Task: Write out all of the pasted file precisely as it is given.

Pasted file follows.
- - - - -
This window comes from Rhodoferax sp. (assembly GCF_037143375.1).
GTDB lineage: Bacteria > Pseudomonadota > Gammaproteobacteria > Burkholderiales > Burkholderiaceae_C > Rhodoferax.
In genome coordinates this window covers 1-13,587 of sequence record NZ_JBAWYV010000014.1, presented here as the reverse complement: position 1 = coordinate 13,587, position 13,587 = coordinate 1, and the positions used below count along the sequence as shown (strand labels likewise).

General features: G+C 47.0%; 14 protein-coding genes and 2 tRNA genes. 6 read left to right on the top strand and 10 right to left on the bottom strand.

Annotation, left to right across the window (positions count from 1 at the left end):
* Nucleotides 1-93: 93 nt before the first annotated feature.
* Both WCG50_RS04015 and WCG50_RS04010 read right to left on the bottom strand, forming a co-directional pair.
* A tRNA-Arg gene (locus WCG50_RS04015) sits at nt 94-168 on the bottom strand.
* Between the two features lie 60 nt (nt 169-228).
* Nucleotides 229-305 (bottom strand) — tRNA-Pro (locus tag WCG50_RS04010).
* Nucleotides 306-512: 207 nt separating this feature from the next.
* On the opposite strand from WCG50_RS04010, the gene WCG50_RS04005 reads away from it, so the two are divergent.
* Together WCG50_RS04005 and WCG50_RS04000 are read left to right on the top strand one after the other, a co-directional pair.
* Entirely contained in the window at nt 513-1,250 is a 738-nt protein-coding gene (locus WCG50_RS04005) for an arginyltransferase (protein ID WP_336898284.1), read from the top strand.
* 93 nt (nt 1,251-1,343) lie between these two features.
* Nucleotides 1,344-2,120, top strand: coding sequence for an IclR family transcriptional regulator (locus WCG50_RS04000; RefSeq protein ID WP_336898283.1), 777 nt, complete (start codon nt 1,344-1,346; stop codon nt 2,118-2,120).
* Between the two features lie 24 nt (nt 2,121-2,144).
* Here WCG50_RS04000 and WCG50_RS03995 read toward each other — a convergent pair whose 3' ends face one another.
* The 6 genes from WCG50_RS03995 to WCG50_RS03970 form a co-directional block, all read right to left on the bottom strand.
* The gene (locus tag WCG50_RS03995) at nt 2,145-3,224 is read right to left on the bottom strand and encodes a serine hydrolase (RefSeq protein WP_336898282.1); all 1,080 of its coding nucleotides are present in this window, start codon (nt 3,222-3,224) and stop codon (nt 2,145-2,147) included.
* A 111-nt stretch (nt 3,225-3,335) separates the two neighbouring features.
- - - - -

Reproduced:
This window comes from Rhodoferax sp. (assembly GCF_037143375.1).
GTDB lineage: Bacteria > Pseudomonadota > Gammaproteobacteria > Burkholderiales > Burkholderiaceae_C > Rhodoferax.
In genome coordinates this window covers 1-13,587 of sequence record NZ_JBAWYV010000014.1, presented here as the reverse complement: position 1 = coordinate 13,587, position 13,587 = coordinate 1, and the positions used below count along the sequence as shown (strand labels likewise).

General features: G+C 47.0%; 14 protein-coding genes and 2 tRNA genes. 6 read left to right on the top strand and 10 right to left on the bottom strand.

Annotation, left to right across the window (positions count from 1 at the left end):
* Nucleotides 1-93: 93 nt before the first annotated feature.
* Both WCG50_RS04015 and WCG50_RS04010 read right to left on the bottom strand, forming a co-directional pair.
* A tRNA-Arg gene (locus WCG50_RS04015) sits at nt 94-168 on the bottom strand.
* Between the two features lie 60 nt (nt 169-228).
* Nucleotides 229-305 (bottom strand) — tRNA-Pro (locus tag WCG50_RS04010).
* Nucleotides 306-512: 207 nt separating this feature from the next.
* On the opposite strand from WCG50_RS04010, the gene WCG50_RS04005 reads away from it, so the two are divergent.
* Together WCG50_RS04005 and WCG50_RS04000 are read left to right on the top strand one after the other, a co-directional pair.
* Entirely contained in the window at nt 513-1,250 is a 738-nt protein-coding gene (locus WCG50_RS04005) for an arginyltransferase (protein ID WP_336898284.1), read from the top strand.
* 93 nt (nt 1,251-1,343) lie between these two features.
* Nucleotides 1,344-2,120, top strand: coding sequence for an IclR family transcriptional regulator (locus WCG50_RS04000; RefSeq protein ID WP_336898283.1), 777 nt, complete (start codon nt 1,344-1,346; stop codon nt 2,118-2,120).
* Between the two features lie 24 nt (nt 2,121-2,144).
* Here WCG50_RS04000 and WCG50_RS03995 read toward each other — a convergent pair whose 3' ends face one another.
* The 6 genes from WCG50_RS03995 to WCG50_RS03970 form a co-directional block, all read right to left on the bottom strand.
* The gene (locus tag WCG50_RS03995) at nt 2,145-3,224 is read right to left on the bottom strand and encodes a serine hydrolase (RefSeq protein WP_336898282.1); all 1,080 of its coding nucleotides are present in this window, start codon (nt 3,222-3,224) and stop codon (nt 2,145-2,147) included.
* A 111-nt stretch (nt 3,225-3,335) separates the two neighbouring features.